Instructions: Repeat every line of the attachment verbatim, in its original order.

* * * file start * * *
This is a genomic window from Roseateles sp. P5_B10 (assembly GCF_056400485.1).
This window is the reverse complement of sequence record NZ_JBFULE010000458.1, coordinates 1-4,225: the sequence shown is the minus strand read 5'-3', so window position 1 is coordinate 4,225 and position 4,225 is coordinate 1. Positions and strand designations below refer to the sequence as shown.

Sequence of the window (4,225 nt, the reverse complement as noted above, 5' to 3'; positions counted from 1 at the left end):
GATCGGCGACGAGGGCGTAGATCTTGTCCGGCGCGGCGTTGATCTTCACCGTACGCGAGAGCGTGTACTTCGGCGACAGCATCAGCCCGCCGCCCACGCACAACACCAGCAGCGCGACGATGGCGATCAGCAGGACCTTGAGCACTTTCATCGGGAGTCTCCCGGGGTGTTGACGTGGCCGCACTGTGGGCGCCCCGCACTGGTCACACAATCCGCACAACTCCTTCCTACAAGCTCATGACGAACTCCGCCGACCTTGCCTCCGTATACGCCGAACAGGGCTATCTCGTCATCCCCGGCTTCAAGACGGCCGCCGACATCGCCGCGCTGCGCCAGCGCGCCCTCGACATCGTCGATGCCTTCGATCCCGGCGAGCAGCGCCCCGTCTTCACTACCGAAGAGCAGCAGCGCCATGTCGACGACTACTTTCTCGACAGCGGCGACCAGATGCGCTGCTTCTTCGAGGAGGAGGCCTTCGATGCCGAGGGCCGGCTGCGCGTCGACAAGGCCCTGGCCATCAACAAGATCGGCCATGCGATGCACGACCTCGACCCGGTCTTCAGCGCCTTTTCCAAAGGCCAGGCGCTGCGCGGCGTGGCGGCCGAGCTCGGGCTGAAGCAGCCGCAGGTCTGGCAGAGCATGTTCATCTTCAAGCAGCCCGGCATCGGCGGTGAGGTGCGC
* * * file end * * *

This is a genomic window from Roseateles sp. P5_B10 (assembly GCF_056400485.1).
This window is the reverse complement of sequence record NZ_JBFULE010000458.1, coordinates 1-4,225: the sequence shown is the minus strand read 5'-3', so window position 1 is coordinate 4,225 and position 4,225 is coordinate 1. Positions and strand designations below refer to the sequence as shown.

Sequence of the window (4,225 nt, the reverse complement as noted above, 5' to 3'; positions counted from 1 at the left end):
GATCGGCGACGAGGGCGTAGATCTTGTCCGGCGCGGCGTTGATCTTCACCGTACGCGAGAGCGTGTACTTCGGCGACAGCATCAGCCCGCCGCCCACGCACAACACCAGCAGCGCGACGATGGCGATCAGCAGGACCTTGAGCACTTTCATCGGGAGTCTCCCGGGGTGTTGACGTGGCCGCACTGTGGGCGCCCCGCACTGGTCACACAATCCGCACAACTCCTTCCTACAAGCTCATGACGAACTCCGCCGACCTTGCCTCCGTATACGCCGAACAGGGCTATCTCGTCATCCCCGGCTTCAAGACGGCCGCCGACATCGCCGCGCTGCGCCAGCGCGCCCTCGACATCGTCGATGCCTTCGATCCCGGCGAGCAGCGCCCCGTCTTCACTACCGAAGAGCAGCAGCGCCATGTCGACGACTACTTTCTCGACAGCGGCGACCAGATGCGCTGCTTCTTCGAGGAGGAGGCCTTCGATGCCGAGGGCCGGCTGCGCGTCGACAAGGCCCTGGCCATCAACAAGATCGGCCATGCGATGCACGACCTCGACCCGGTCTTCAGCGCCTTTTCCAAAGGCCAGGCGCTGCGCGGCGTGGCGGCCGAGCTCGGGCTGAAGCAGCCGCAGGTCTGGCAGAGCATGTTCATCTTCAAGCAGCCCGGCATCGGCGGTGAGGTGCGC